Either you are sorting it out, or you are full of it.

Friday, June 11, 2010

It’s a Qingdao in any language, right?

I saw the following two ads on the subway in Shanghai (I apologize for the poor photography):

The ads were interesting for two reasons. First, the prominence of English in the advertisements was clearly directed at a very particular market, foreigners in Shanghai. I guess Qingdao has finally reconciled itself as the “beer of expats.” Second, the relationship between the message given in English and Chinese was markedly different.

Here’s the Chinese from the first ad:

The Chinese loosely translates: “In China, if you’re late drink three glasses [of beer]. The punishment is a form of politeness; The taste is a form of refreshment.”

The commentary on the custom in the Chinese is conspicuously absent from the English version.

Rewritten: 在中国喝酒,会说“青岛啤酒”,可能比会说“你好”更重要

The Chinese loosely translates: “When going out for drinks in China, being able to say “Qingdao Beer” could be more important than being able to say “hello.”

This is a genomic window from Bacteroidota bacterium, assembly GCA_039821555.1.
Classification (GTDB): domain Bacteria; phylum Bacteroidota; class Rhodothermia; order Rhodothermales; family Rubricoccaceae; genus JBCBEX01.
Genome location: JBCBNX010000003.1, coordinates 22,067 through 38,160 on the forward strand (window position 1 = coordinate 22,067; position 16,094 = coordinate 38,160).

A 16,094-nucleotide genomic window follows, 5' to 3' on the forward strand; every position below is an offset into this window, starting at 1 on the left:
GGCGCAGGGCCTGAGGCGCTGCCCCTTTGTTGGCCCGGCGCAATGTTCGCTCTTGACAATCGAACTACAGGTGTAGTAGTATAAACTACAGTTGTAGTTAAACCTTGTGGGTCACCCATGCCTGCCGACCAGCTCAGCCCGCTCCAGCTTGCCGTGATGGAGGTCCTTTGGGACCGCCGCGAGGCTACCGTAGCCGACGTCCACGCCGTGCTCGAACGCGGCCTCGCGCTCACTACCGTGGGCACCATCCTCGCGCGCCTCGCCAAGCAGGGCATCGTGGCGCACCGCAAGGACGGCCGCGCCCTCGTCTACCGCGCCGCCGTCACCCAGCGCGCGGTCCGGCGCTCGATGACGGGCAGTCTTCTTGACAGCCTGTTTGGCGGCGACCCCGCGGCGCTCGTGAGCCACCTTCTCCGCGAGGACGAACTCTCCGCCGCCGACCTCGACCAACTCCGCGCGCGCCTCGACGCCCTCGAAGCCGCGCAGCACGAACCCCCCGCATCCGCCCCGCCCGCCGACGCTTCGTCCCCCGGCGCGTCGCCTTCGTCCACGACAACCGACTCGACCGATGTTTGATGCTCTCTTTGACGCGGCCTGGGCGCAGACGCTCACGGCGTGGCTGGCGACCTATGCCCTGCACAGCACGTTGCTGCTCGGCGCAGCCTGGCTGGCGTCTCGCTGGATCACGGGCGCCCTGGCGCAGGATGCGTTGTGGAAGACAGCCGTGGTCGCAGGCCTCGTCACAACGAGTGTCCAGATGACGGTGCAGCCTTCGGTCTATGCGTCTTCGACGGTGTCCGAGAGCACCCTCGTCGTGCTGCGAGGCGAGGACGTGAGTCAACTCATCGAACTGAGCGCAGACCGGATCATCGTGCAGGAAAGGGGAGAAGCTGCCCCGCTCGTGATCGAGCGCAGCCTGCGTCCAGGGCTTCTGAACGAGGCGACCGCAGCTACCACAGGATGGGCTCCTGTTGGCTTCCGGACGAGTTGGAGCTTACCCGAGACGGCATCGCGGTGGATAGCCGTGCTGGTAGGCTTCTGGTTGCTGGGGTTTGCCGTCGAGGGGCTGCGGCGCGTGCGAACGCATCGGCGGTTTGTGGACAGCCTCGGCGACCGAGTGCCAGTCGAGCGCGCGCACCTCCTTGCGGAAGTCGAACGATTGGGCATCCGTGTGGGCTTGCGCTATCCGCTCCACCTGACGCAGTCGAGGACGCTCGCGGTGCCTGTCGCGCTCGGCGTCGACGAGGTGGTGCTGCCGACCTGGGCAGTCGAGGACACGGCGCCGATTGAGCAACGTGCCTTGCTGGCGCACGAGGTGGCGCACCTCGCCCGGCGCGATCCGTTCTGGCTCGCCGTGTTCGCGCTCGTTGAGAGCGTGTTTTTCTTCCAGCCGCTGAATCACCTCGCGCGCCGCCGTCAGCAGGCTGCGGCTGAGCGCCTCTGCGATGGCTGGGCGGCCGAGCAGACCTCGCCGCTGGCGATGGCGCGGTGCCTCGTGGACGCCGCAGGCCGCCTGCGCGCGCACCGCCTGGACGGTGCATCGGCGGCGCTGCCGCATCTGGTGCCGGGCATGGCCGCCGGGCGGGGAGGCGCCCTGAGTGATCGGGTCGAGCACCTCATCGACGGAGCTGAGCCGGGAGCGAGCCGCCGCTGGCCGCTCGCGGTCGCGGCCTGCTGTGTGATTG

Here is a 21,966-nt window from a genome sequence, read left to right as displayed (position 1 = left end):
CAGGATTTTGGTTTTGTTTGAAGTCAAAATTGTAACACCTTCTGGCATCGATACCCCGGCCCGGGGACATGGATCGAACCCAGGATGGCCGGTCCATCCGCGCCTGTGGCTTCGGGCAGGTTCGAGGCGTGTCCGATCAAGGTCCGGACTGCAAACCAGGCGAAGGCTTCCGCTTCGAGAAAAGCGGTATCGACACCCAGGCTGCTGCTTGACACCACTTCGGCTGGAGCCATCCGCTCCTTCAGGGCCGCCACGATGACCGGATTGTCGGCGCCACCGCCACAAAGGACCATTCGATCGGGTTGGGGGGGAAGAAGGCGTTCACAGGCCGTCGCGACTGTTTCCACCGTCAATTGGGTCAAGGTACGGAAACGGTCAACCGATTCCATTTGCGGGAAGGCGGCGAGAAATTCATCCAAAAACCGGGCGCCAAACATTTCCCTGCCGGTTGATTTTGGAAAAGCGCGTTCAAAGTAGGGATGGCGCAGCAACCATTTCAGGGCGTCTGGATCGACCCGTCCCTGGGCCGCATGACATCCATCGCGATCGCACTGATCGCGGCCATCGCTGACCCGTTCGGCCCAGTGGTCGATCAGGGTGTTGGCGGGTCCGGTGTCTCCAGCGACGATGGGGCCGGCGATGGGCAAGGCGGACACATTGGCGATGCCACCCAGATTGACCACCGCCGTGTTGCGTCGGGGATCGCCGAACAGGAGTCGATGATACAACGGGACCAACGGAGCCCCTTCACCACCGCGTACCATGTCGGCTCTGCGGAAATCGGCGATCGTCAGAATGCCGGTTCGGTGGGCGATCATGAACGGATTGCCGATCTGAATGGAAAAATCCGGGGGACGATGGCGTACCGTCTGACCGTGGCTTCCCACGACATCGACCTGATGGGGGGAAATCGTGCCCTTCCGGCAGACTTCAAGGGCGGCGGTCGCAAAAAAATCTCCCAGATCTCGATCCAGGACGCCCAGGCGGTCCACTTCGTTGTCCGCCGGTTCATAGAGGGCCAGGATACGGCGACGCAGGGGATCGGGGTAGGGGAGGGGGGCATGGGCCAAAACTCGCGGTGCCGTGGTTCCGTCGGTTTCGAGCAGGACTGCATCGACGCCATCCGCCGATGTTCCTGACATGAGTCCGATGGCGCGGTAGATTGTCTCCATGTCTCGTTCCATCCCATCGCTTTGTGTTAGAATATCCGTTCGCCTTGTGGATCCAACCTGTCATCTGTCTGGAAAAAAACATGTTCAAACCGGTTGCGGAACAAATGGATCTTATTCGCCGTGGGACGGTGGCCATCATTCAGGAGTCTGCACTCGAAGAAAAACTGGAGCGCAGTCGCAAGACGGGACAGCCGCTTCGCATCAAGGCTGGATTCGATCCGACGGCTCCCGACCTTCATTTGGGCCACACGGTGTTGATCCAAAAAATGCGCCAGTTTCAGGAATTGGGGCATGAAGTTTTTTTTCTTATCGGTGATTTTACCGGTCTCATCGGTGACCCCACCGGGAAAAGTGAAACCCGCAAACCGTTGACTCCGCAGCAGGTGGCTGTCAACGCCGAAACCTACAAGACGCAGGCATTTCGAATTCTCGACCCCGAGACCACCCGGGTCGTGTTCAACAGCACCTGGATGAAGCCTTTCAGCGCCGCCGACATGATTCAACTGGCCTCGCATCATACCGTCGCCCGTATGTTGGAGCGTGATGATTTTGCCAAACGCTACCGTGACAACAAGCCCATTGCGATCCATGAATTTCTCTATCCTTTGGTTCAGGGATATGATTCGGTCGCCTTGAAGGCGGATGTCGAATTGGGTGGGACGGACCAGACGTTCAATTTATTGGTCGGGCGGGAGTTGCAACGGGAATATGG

Here the Chinese emphasizes the importance of “Qingdao Beer,” instead of suggesting how much fun it is to learn to say “Qingdao Beer” in Chinese.

In English the ads target a market seen as wanting to learn Chinese and improve understanding of Chinese culture. In Chinese, the ads target a market where it is trying justify itself as a brand important in social interactions, especially interactions with those who might find “青岛啤酒“ more important than “你好”.

posted by ferret at 6:53 pm  

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